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Kurdish journalist gets 14 years in Turkey, others await similar fate

Despite flimsy evidence and opaque proceedings, today was a terrible day in court for several Turkish journalists.
People hold placards prepared by Reporters Without Borders as they attend a demonstration organised for journalists detained in Turkey in front of the Berlin's main railway station, during the visit of Turkish President Tayyip Erdogan in Berlin, Germany, September 28, 2018.  REUTERS/Christian Mang - RC1CDC76C5D0

Today was another dark day for the press in Turkey as assorted journalists appeared in court and were either convicted or denied acquittal on varying terror charges, thereby ensuring that the country retains its title as the world's biggest jailer of journalists for a third consecutive year.

Take Ziya Ataman, a reporter for the pro-Kurdish DIHA news agency, was slapped with 14 years and two months for alleged membership of a terrorist organization, shorthand in this case for the outlawed Kurdistan Workers Party (PKK).

Including a lengthy pre-trial detention period, Ataman has already spent three years in a maximum security prison in the southeastern city of Van as his health steadily deteriorated, his lawyer Zelal Dogan told Al-Monitor.

The case fits a pattern of prosecution being used to intimidate numerous Kurdish and pro-Kurdish journalists working for outlets sympathetic to Kurds’ decades-long struggle for linguistic and political rights, and in some instances, to the PKK.

Ataman was arrested on suspicion of taking part in a rocket attack against Turkish security forces along side PKK rebels in the township of Beytusebap in 2015. The prosecution’s case rested on testimony provided by a witness identified in court solely by his initials for security reasons. The witness claimed to have seen Ataman take part in the attack, but he retracted his testimony last year. He did so again today in court, saying police officers extracted it from him under duress including torture.

The other piece of evidence was a notebook found on the person of a slain PKK rebel. The prosecution said it contained Ataman’s personal information including his date of birth, his home address and his mother’s name.

Dogan said, “It's by now obvious to all that Ataman had nothing to do with the rocket attack, so prosecutors decided to sentence him to 14 years on the grounds that he is a PKK member, all based on the entry in a notebook whose authenticity cannot be independently verified.”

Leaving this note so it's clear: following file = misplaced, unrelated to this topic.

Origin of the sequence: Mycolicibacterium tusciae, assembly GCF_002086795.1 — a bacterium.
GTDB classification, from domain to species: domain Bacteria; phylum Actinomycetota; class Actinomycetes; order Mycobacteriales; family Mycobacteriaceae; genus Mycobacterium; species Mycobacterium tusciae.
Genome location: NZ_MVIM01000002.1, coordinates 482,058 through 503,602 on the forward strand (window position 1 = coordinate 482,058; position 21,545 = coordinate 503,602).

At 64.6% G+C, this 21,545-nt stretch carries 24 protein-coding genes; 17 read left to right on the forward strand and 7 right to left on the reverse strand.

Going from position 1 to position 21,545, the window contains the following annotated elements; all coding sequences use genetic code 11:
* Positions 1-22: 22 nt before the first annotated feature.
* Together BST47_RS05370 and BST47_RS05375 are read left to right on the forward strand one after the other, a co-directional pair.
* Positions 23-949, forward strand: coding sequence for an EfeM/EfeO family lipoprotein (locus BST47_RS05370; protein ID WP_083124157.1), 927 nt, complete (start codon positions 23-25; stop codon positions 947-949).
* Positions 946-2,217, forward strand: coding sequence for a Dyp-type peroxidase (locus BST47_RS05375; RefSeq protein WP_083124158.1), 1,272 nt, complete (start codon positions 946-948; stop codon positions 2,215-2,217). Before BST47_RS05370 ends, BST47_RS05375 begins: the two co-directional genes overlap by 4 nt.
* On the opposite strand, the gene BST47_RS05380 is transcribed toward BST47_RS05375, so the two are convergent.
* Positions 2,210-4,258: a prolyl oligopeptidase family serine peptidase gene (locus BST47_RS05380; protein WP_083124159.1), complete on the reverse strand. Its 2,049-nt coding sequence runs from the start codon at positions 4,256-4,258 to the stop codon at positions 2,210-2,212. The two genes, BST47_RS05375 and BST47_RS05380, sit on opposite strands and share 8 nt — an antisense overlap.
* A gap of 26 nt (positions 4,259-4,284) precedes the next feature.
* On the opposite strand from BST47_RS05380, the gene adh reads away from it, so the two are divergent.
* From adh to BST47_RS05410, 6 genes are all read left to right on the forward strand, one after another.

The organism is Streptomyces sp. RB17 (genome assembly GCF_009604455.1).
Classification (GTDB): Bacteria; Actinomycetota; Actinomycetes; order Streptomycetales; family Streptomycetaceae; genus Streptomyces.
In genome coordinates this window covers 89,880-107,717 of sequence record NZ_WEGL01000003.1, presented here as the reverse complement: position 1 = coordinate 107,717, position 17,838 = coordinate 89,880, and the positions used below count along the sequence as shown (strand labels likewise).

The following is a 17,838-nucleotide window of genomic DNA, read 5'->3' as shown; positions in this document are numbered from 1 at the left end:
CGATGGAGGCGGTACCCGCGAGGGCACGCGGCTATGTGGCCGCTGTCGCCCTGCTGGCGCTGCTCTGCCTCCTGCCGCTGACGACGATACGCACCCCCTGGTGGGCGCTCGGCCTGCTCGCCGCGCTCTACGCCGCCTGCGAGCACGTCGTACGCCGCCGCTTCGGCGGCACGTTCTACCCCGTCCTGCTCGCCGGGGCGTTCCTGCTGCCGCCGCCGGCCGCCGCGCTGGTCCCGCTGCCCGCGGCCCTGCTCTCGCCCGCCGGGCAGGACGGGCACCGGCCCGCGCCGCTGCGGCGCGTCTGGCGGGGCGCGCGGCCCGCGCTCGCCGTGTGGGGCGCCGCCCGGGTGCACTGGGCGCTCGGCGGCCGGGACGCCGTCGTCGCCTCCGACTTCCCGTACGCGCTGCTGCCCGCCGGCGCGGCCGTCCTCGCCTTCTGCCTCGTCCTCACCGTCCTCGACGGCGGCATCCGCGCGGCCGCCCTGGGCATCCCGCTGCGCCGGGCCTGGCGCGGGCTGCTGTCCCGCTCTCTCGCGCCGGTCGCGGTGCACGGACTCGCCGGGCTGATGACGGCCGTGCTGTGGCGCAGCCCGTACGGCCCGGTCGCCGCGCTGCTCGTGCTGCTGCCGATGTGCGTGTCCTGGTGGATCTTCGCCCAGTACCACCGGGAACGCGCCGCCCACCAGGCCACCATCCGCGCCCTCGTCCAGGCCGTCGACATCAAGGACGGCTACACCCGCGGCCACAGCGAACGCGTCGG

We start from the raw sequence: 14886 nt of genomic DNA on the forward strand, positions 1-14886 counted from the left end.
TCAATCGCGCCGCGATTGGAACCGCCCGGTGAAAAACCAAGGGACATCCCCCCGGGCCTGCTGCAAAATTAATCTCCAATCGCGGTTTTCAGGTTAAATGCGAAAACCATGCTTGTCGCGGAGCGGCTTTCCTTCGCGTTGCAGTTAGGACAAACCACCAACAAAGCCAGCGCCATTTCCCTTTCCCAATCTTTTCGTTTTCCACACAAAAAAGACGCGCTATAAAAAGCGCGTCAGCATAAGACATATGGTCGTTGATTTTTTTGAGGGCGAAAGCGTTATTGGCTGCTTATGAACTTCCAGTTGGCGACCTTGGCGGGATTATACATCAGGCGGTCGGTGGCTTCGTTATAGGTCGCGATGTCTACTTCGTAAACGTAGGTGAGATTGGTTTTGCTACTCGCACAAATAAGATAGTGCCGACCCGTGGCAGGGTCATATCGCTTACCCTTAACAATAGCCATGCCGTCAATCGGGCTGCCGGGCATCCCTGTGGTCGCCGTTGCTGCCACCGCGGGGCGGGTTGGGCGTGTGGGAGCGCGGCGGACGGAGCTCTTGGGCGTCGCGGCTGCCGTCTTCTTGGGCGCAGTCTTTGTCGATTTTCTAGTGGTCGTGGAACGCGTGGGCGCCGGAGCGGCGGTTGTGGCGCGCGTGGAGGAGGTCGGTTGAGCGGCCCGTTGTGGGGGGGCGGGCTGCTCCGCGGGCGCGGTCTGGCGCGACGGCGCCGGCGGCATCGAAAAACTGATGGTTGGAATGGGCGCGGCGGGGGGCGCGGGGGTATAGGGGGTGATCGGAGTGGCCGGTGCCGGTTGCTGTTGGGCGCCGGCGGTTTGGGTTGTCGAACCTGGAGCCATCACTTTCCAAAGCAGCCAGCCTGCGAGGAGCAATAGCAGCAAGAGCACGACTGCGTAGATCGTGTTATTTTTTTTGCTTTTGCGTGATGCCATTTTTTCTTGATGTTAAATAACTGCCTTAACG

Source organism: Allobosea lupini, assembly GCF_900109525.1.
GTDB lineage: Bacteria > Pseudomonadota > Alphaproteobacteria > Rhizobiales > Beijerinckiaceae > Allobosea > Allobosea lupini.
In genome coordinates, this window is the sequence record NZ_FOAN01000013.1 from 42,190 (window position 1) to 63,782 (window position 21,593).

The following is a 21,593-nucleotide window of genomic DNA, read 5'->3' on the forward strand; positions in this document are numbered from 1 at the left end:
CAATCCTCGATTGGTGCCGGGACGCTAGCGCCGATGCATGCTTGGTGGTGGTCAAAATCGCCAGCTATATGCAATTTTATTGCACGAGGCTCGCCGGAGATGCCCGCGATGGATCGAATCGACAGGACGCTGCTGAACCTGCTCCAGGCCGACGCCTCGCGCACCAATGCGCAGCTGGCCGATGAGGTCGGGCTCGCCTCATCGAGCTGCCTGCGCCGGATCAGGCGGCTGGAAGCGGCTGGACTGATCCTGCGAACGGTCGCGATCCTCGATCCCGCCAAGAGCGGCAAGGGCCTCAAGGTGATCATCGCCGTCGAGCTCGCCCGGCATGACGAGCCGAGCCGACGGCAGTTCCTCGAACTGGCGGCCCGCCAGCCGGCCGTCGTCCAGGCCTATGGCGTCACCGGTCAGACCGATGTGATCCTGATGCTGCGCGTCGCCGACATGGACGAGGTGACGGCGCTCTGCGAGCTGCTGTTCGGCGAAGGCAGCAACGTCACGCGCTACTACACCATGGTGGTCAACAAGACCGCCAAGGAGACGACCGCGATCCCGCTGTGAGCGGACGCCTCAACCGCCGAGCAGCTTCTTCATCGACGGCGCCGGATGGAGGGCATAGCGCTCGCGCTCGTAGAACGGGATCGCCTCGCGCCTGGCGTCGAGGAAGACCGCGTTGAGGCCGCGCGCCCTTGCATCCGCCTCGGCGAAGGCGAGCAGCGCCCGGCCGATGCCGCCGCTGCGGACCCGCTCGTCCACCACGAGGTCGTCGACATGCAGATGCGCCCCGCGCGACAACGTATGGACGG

Frederike Geerdink is a Dutch freelance journalist who spent a year embedded with the PKK in the mountains of Iraqi Kurdistan and authored a book called “This fire never dies: One year inside the PKK.” She said some of the militants she met did indeed carry notebooks and diaries. “One of them said she had written about me in her diary, so it's conceivable that others who encountered Ataman while he was carrying out his professional duties as a reporter met with him and recorded information about him.”

In a further twist, both the prosecutor and the judge who had ordered Ataman’s arrest were fired on the grounds that they were linked to Fethullah Gulen, the Pennsylvania-based Turkish preacher who is accused of engineering the failed 2016 coup to bloodily overthrow Turkish President Recep Tayyip Erdogan. DIHA was among the more than 130 media outlets that were banned in the aftermath of the coup.

Dogan said his legal team would appeal Ataman’s sentence at an appellate court before taking it to the Constitutional Court if need be. 

In a separate case being heard in the mainly Kurdish city of Diyarbakir, a local court ruled to keep journalist Kibriye Evren behind bars. The reporter worked for the all-woman-staffed Kurdish Jin News agency, also shuttered in the wake of the attempted putsch, and like Ataman is accused of membership of the PKK.

She was arrested in October last year. Prosecutors are demanding that she be locked up for 20 years. Evren’s lawyers say the evidence against Evren includes social media posts and a photograph of her taking part in a picnic that supposedly proves that she was undergoing guerrilla training. The testimony of secret witnesses is also being taken into account.

Evren told lawyer Ulku Sahin of the Journalists Union of Turkey that she has found mice dropping and shards of glass in her prison meals and is unable to write letters or work on a planned book because stationery is not being delivered to the Diyarbakir prison where she is being held, the independent news outlet Bianet reported.

On Oct. 9, the day she was arrested, police raided Evren’s house, breaking down the door. They pinned her to the ground, stepped on her back and strip-searched her. 

Speaking at her seventh hearing today, Evren said, “The press is being shackled with this trial. If the press is shackled, democracy cannot function.”

Her trial will resume Nov. 12. The Media and Law Studies Association, a non-profit group providing pro bono services to jailed journalists and monitoring their cases, shared information on Twitter about 12 other Turkish journalists who appeared in courts across the country today.

The Turkish Journalists Union said in its annual report released in May that 74 Turkish journalists were sentenced to a total of 256 years over the yearlong period under review, which started April 2018. The body says at least 126 journalists are currently in jail.

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